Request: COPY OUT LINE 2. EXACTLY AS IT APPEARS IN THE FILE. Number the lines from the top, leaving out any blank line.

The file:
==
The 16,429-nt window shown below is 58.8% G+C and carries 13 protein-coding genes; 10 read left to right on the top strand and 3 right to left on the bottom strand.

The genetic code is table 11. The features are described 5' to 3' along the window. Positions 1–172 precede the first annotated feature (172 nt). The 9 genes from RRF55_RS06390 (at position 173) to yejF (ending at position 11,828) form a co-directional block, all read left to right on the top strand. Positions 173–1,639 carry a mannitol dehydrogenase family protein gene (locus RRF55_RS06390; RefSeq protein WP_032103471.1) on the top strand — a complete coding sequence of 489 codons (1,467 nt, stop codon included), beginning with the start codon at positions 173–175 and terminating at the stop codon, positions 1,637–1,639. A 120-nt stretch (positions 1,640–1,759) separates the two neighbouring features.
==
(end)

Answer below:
The genetic code is table 11. The features are described 5' to 3' along the window. Positions 1–172 precede the first annotated feature (172 nt). The 9 genes from RRF55_RS06390 (at position 173) to yejF (ending at position 11,828) form a co-directional block, all read left to right on the top strand. Positions 173–1,639 carry a mannitol dehydrogenase family protein gene (locus RRF55_RS06390; RefSeq protein WP_032103471.1) on the top strand — a complete coding sequence of 489 codons (1,467 nt, stop codon included), beginning with the start codon at positions 173–175 and terminating at the stop codon, positions 1,637–1,639. A 120-nt stretch (positions 1,640–1,759) separates the two neighbouring features.